But it all started way back, in January 2021. Intermission traffic was stagnant, and like many others trapped at home, Richtman spent most of his time online. She’s always been a fan of thongs: A proud, self-proclaimed exhibitionist and an admirer of sheer clothing, Richtman admitted to wearing them exclusively, even in her sleep. Yet she could never find the exact style she wanted.
“I was looking for a very hyper-specific silhouette,” she tells Fashionista. “I wanted something very reminiscent of ’80s bikinis, very dramatic and risque – it’s a shape that I’ve seen working in vintage for so many years. I posted on Instagram and I got so many responses from people , who told me that this one [kind of silhouette] was exactly what they were looking for, but none of us had any idea where to get it.”
This enthusiastic response was the spark of energy and inspiration Richtman needed to jumpstart the project. She began researching patternmakers and production facilities in the city, in addition to receiving peer reviews and real-time suggestions from her audience via Instagram.
“It was the funnest thing ever to experience because it reminded me of the feeling I got from The Break,” she says. “The Break is also such an IRL community hub.”
After developing and reworking the tiny outfit for two years, Richtman finally launched Gush in October. 6. Over 2,000 people signed up for the waiting list. Just before its release, the $42 thong — which comes in sizes XS-XL — was spotted Julia Fox during Vogue‘s New York Fashion Week party in September.
It’s made from an opaque fabric that’s comfortable and stretchy and also wicks away moisture, perfect for those days when you’re…how do we say…bubbly both metaphorically and literally.
Speaking of the word “gush,” it appealed to Richtman as a name for many reasons, the first being that it simply “rolls off the tongue, but it also sounds a little muddy.”
“There’s this double meaning—it’s very wet, and it’s a very strong fluid force, like water cascading,” she adds. “It has this sexual undertone that I felt was really cheeky and fun. Most importantly, it’s that sense of euphoria when you’re gushing over something you’re so excited about and you find other people who are so excited about it thing.”
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Thongs has been around for many, many years, but unlike other wardrobe staples that are constantly reinvented, it hasn’t really changed, Richtman argues: “They go through trends, but I feel like we’ve never really evolved from the typical straight -on-fit .”
Throughout the design process, Richtman used himself as a tester and model, distributing batches of samples to friends and followers. She brought the concept to life as an “it” thong that prioritizes comfort, as well as the coveted silhouette inspired by the über-dramatic high waists of the 80s and 90s.
“I wanted a material that was very stretchy. I have curves, so I wanted to figure out a way to use a material that was incredibly forgiving and didn’t show sweat stains,” she says. “I also wanted this very deep, dramatic shape, while also giving a little bit more coverage. I don’t think I’ll ever be fully satisfied, but I’m getting real-time reviews to keep tweaking it, so it can be as good as it can possibly be for the people who want it. I’m very happy with where we ended up.”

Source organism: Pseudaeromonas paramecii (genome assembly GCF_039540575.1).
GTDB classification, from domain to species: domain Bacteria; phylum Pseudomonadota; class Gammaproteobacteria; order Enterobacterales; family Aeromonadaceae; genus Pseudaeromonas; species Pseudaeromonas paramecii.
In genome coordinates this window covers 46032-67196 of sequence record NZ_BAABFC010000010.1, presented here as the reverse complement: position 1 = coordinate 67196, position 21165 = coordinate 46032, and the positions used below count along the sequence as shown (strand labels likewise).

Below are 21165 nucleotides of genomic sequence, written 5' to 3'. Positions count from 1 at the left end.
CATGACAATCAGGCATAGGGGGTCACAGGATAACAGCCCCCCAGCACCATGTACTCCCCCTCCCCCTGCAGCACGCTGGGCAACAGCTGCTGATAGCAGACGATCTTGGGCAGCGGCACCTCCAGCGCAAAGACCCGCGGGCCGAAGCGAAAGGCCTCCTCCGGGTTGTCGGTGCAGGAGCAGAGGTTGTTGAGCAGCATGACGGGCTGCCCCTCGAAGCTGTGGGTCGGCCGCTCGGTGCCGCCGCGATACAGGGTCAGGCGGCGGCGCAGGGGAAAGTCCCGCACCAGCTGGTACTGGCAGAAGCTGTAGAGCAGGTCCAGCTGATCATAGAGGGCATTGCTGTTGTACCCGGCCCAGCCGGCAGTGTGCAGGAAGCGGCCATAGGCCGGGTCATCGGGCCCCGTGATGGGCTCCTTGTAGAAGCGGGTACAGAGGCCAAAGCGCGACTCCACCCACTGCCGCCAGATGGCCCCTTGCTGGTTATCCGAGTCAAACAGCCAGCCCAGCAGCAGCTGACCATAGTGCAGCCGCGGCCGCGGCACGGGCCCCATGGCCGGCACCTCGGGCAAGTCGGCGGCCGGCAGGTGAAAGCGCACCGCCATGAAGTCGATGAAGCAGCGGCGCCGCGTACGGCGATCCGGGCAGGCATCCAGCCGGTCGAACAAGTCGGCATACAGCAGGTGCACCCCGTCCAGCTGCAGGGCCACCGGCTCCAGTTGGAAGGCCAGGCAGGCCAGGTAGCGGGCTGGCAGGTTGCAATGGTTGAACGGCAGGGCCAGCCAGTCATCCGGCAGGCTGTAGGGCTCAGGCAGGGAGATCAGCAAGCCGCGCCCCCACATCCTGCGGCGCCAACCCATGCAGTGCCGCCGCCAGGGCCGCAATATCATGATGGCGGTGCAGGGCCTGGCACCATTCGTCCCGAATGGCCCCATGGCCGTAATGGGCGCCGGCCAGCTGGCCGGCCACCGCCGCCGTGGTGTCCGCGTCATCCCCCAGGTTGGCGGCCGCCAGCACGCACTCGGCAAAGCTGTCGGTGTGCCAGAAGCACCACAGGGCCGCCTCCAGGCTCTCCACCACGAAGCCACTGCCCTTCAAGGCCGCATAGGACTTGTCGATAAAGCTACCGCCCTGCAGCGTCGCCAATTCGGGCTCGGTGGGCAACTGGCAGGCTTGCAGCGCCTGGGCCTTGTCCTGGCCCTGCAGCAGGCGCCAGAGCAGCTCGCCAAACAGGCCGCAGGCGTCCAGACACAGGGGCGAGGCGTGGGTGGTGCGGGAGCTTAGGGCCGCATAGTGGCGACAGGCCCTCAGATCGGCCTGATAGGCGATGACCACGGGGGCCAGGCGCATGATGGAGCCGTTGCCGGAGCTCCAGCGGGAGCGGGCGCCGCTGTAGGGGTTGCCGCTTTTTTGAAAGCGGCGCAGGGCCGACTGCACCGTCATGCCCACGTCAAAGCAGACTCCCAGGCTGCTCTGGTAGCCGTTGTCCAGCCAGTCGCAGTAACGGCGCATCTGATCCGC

For Richtman, that wouldn’t have been possible with the digital and IRL community that powers Gush.
“It was less about me being like, ‘This absolutely doesn’t exist,’ and more about, ‘I’m so excited to do my version with all my new friends because it brings us joy,'” she says. “It wasn’t really my intention to build a thong empire by any means – it was more of me feeling inspired to work on a product that I inherently love and want for myself.”
After my conversation with Richtman, I put the strap to the test. Gush comes encased in an elegant blue box and sealed metallic package. After slipping into it, I immediately noticed how high it sits at my waist, just above the hip bone. It has crimped seams, but barely came out below my preferred bottom. Every time I wore it I was surprised at how comfortable it actually was. (I mean, I know a lot of us are tired of suffocating underwear that leaves stretchy marks at the end of the day.) I even took my Gush to an intense Pilates class and commuted in it all day with no leaks or sweat stains in vision.
As a more modest dresser, I’m not usually one to bare my underwear through see-through ensembles or low-cut pants, but Richtman assures I can pair Gush with any outfit I choose. She also emphasized that I don’t need to love wearing thongs or Gush — it’s all about experimenting with different styles and brands.
“It looks like a white T-shirt,” she says. “Think about how many cuts there are and how some people look better in a small cropped t-shirt or an oversize. It’s the same with a personal intimate experience: I find this shape most flattering on me, and I feel the most confident about it. I hope other people feel the same when they put it on, but not everyone will — and that’s okay. There are so many other thongs on the market.”
Like many, I’m a now-converted fan, and Gush is just the beginning. Maybe we’ll get different silhouettes and colors soon, or even matching bralettes.
“I still want to continue this family affair where we all design this thong together, because that was the best part,” Richtman says. “That enthusiasm, that encouragement and that feedback – it feels like I’m working on this with a team. I didn’t feel isolated in the whole process. And even though I don’t consider myself a designer, I have a very specific idea about things I love to wear. And if other people love them too, I’m happy to share.”